Why Ed is right to promise 16 year olds the vote

pollingstation2I am delighted that Ed Miliband has announced that the next Labour government will extend voting rights to 16 and 17 year olds.

Young people have been disproportionately affected by the crisis, with one million unemployed in the UK alone. In countries hit even harder, such as Greece and Spain, the youth unemployment rate is over 50%. So it really matters to young people what decisions politicians make on their behalf, in Westminster and Brussels. After all, those decisions will have far-reaching effects on the next generation’s career prospects.

Something that I have been campaigning for is an EU Youth Guarantee Fund, to provide a job, training or apprenticeship to young people after leaving education or becoming unemployed. Recently this fund was approved with a budget of €8 billion. This is the kind of policy that young people will inevitably have something to say about.

Another example of an EU scheme that directly affects young people is the Erasmus Programme, the most successful exchange programme in the world, which gives university students the opportunity to study in a different European country. The rules for Erasmus are currently being adapted, and 16 and 17 year olds thinking about further education are bound to have an opinion about this. Or take environmental policy, where in the last few months MEPs have voted on whether to save the EU’s carbon trading scheme, and on the future of biofuels. Young people should have a say over these policies which will affect their generation more than anyone else.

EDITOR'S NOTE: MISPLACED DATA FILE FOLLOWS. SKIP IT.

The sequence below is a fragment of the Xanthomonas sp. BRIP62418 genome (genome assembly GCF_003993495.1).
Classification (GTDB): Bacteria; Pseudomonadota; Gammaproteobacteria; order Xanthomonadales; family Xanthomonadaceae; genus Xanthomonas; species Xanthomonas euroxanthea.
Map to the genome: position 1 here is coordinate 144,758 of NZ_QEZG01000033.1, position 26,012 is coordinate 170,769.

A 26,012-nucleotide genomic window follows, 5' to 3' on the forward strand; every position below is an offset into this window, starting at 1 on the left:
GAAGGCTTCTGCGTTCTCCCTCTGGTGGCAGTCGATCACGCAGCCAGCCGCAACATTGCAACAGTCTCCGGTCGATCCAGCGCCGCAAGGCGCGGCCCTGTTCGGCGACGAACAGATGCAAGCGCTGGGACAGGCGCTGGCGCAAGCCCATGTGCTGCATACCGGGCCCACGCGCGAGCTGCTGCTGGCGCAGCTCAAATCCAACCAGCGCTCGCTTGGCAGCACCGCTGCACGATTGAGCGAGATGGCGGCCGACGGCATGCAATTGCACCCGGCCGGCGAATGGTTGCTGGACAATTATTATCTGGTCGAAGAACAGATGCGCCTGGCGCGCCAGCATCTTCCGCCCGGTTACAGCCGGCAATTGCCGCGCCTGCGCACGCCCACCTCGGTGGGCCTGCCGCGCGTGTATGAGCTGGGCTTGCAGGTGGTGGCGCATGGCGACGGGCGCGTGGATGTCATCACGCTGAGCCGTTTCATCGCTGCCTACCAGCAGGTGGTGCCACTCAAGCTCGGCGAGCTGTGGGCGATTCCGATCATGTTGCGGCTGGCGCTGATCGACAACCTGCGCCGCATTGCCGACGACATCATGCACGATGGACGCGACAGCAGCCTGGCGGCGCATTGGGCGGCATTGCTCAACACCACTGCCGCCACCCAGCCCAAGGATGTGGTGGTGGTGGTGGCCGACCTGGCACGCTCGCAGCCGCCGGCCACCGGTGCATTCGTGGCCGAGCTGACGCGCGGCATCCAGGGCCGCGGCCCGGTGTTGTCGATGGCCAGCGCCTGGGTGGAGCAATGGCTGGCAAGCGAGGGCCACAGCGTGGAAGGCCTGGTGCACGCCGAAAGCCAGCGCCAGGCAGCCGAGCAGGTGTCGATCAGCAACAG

But getting young people involved isn’t always easy. We face a crisis of political participation among young people, with only 44% of 18-25 year olds voting in the last general election, compared to the overall average of 65%. Lowering the voting age can help solve this crisis, by giving teenagers a reason to be interested in politics whilst they are still in school or college. Many may argue that anyone at the age of 16 is unlikely to know enough about politics to make an informed choice. It’s true that we need more political education in our society, but that’s the case whether the voter is sixteen or sixty. And if including young people in our democracy means we have to increase political education, that can only be a good thing.

Ed Miliband’s conference speech was fantastic. Not only did he show the kind of leader he would be for Britain, but he announced concrete policies he will implement as the next Prime Minister. Whilst households struggling to pay the bills will be delighted about the prospect of an energy price freeze, we should all welcome the news that our democracy will become more inclusive for the next generation.

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